Citizens Property board of governors to consider rate hikes amid other controversy

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State law limits annual premium rate increases under Citizens Property Insurance Corp to 10 percent, and this year, it looks like rates will once again increase by close to the max for roughly 1.26 million policyholders in Florida’s insurer of last resort.

This week the Citizens Board of Governors will consider rate hikes that are expected to be between an average of 6.9 percent and 8.8 percent — which would translate into $178 million or $226 million more in premiums, respectively. And that doesn’t count charges for backup coverage such as for sinkholes.

These increases are intended to cover Citizens’ projected losses and expenses. Due to rate caps, Citizens has not historically charged as much as it needs to cover potential claims, leaving state coffers vulnerable, particularly following a major storm.

Various measures have been considered to reduce the size of Citizens, including one by Gov. Rick Scott that has come under fire for “depopulating” or transferring 60,000 policyholders to another smaller, brand new insurer. This transaction was approved by the board — including a provision permitting Heritage Property Insurance and Casualty to pick the policies it wants (i.e. those with no pending claims) — but eyebrows were raised due to hefty political contributions made by Heritage and its affiliates last year.  Scott has his own beef with Citizens, and has criticized the insurer for raises made to top execs and reports of lavish travel spending.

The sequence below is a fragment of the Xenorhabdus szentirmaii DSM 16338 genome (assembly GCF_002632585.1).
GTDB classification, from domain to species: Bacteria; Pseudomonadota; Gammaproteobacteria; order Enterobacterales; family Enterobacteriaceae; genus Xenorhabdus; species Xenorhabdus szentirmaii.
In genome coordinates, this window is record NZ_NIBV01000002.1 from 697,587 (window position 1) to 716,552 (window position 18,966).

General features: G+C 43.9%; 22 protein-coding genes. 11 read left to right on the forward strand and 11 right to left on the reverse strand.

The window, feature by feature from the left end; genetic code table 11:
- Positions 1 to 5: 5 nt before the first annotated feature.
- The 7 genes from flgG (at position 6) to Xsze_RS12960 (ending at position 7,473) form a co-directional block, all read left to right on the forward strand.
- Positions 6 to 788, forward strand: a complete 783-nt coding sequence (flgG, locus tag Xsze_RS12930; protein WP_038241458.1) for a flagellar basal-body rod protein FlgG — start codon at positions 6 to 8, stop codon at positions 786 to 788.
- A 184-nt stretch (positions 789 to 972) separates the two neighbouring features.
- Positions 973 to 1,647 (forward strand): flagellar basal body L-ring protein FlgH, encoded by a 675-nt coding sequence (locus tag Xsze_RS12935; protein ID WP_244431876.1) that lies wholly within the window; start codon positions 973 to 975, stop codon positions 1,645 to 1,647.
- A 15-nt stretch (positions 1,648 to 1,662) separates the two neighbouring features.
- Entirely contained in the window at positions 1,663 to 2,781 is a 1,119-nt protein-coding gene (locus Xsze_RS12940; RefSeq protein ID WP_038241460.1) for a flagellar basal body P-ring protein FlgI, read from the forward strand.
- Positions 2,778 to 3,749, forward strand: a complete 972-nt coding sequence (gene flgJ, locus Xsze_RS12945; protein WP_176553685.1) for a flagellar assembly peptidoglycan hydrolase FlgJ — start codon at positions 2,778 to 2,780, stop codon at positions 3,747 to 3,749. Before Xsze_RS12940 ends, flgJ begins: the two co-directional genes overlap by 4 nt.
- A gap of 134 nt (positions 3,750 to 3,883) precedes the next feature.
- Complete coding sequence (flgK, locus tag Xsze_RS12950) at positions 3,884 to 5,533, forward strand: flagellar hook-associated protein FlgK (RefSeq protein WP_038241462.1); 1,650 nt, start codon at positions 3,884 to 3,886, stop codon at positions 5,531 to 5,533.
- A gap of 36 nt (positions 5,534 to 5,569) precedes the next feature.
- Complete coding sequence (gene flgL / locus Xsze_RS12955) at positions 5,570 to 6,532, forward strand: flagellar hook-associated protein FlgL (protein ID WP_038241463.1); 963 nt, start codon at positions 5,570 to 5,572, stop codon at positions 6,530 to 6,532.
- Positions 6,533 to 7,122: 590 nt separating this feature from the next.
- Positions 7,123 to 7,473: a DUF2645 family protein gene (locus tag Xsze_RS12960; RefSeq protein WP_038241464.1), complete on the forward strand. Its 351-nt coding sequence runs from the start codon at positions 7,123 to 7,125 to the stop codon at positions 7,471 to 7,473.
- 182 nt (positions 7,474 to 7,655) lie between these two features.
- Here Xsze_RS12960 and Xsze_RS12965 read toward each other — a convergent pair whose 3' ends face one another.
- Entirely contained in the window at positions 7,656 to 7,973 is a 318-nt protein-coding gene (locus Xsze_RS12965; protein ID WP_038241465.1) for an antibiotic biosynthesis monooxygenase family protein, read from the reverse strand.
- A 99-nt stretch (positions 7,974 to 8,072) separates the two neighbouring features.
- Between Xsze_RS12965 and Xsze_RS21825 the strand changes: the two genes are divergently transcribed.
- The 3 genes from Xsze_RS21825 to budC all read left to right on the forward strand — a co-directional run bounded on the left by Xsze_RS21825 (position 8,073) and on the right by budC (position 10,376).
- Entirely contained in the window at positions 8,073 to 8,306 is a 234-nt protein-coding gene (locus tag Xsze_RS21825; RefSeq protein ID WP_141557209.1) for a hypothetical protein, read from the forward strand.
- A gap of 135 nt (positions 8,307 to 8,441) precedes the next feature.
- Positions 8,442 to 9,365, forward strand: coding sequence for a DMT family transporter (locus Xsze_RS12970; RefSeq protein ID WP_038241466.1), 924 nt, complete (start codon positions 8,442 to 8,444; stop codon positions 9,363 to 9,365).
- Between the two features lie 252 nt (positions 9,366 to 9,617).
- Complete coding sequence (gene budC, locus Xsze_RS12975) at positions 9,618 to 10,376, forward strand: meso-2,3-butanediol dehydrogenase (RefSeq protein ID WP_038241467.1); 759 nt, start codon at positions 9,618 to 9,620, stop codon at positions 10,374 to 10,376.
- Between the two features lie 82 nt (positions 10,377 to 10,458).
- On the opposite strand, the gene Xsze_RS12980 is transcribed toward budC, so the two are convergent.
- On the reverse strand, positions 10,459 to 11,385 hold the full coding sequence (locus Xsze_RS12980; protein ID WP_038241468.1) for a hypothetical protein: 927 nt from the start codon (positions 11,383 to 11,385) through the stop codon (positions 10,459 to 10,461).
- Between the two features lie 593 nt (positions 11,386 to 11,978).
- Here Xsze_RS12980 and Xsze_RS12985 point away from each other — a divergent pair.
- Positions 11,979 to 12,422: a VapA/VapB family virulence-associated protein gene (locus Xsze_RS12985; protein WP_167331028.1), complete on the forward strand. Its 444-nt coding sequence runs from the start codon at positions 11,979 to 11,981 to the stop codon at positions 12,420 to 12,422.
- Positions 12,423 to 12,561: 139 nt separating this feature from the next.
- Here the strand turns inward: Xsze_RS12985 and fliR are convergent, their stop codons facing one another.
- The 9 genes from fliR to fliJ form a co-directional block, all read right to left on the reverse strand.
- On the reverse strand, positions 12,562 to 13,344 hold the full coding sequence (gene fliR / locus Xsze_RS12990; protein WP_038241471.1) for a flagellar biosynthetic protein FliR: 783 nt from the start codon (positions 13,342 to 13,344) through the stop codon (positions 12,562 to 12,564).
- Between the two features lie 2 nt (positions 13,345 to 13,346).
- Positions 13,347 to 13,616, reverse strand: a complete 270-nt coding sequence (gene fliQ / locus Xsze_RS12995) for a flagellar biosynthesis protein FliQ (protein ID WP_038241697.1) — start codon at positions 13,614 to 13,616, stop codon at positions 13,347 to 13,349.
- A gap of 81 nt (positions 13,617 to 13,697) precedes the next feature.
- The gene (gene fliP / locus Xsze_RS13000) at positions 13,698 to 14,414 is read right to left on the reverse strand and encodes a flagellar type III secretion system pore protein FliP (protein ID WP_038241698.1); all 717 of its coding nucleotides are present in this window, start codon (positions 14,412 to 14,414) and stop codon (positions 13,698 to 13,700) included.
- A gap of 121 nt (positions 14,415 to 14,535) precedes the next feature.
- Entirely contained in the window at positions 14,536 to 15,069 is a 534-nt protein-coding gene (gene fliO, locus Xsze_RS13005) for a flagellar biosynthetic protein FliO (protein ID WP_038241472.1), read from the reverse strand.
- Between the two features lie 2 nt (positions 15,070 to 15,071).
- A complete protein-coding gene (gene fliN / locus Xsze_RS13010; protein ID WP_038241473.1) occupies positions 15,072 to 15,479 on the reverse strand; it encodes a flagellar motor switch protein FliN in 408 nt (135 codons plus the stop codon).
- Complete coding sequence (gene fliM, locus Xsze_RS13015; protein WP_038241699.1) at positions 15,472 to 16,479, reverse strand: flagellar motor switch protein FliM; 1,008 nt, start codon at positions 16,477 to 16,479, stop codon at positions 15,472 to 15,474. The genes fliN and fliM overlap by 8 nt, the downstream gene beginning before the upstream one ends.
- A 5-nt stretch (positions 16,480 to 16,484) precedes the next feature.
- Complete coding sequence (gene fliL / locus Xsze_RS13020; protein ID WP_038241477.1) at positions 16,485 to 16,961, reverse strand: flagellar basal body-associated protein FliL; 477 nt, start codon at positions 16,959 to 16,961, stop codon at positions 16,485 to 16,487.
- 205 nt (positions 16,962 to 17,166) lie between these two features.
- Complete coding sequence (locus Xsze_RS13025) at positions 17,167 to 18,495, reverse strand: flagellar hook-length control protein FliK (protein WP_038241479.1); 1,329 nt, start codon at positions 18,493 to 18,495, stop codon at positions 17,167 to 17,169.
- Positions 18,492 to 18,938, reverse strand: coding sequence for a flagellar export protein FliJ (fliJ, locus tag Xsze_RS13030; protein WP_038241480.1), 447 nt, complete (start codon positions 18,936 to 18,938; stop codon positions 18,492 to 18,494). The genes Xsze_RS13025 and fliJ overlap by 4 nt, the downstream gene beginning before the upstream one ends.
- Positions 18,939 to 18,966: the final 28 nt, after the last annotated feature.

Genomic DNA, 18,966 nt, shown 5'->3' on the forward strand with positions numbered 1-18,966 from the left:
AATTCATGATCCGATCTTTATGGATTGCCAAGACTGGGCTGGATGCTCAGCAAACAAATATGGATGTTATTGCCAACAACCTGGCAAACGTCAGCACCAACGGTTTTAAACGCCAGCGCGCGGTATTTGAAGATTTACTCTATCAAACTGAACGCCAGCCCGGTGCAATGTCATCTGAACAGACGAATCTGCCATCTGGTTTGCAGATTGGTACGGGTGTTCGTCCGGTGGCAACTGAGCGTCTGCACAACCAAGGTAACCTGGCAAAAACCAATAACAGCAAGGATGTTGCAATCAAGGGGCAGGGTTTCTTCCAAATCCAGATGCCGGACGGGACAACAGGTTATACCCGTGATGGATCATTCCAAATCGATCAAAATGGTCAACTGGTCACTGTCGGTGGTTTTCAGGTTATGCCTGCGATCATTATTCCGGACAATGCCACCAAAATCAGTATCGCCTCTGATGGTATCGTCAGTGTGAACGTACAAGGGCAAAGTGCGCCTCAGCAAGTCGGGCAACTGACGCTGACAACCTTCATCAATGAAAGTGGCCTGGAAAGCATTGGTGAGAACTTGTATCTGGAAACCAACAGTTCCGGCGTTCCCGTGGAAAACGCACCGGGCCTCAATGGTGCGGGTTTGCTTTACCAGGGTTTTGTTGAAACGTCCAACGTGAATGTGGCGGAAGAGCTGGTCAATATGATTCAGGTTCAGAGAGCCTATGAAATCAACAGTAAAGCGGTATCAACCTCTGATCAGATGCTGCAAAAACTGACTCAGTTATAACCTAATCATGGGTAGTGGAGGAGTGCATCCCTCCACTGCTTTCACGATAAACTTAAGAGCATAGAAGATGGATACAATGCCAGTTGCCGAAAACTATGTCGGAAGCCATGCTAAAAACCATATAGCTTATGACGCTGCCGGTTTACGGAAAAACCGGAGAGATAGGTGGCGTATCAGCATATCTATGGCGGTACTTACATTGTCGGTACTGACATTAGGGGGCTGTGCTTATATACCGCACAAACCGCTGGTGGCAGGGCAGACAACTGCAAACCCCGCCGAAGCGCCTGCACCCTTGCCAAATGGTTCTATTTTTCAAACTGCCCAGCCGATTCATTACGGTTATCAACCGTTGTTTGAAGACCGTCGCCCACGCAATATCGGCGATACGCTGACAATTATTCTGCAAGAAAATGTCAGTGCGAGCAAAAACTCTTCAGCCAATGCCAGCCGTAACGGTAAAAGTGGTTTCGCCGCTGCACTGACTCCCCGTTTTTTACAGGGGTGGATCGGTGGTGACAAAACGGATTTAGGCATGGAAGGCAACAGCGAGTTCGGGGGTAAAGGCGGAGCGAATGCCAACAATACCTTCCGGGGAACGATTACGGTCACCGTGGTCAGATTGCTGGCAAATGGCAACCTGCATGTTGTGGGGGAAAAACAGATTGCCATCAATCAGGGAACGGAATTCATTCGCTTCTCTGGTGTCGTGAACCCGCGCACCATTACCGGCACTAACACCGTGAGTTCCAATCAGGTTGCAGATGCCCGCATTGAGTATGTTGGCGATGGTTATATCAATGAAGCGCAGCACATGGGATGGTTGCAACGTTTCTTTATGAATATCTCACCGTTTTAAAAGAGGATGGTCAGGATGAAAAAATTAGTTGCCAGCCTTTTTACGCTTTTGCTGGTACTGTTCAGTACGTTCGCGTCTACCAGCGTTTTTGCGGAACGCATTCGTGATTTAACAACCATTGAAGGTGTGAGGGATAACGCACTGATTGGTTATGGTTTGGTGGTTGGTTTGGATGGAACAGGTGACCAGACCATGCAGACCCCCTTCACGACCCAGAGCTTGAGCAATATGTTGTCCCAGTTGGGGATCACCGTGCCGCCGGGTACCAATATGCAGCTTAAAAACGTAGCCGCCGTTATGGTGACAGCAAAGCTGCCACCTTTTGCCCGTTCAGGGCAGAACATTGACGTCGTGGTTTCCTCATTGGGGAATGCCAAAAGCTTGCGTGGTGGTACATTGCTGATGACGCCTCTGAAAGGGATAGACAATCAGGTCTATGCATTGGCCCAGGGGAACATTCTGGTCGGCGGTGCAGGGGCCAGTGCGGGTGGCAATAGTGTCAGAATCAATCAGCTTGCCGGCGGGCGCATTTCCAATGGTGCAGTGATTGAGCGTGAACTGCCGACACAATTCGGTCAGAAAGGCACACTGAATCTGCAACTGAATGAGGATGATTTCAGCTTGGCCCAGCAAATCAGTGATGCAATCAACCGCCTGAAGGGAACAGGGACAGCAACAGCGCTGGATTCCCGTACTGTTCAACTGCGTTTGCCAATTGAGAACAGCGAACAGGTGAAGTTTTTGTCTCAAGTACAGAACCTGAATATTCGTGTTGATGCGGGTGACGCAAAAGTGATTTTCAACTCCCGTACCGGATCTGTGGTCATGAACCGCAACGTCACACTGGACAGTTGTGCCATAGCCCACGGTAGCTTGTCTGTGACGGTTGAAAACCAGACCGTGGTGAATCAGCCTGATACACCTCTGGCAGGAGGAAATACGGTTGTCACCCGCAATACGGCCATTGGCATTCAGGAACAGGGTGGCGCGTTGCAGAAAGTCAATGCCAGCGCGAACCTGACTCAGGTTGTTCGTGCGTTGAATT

Committee meetings will be held Tuesday in Miami, with the  Board meeting on Wednesday.

Peter Schorsch is the President of Extensive Enterprises and is the publisher of some of Florida’s most influential new media websites, including SaintPetersBlog.com, FloridaPolitics.com, ContextFlorida.com, and Sunburn, the morning read of what’s hot in Florida politics. SaintPetersBlog has for three years running been ranked by the Washington Post as the best state-based blog in Florida. In addition to his publishing efforts, Peter is a political consultant to several of the state’s largest governmental affairs and public relations firms. Peter lives in St. Petersburg with his wife, Michelle, and their daughter, Ella.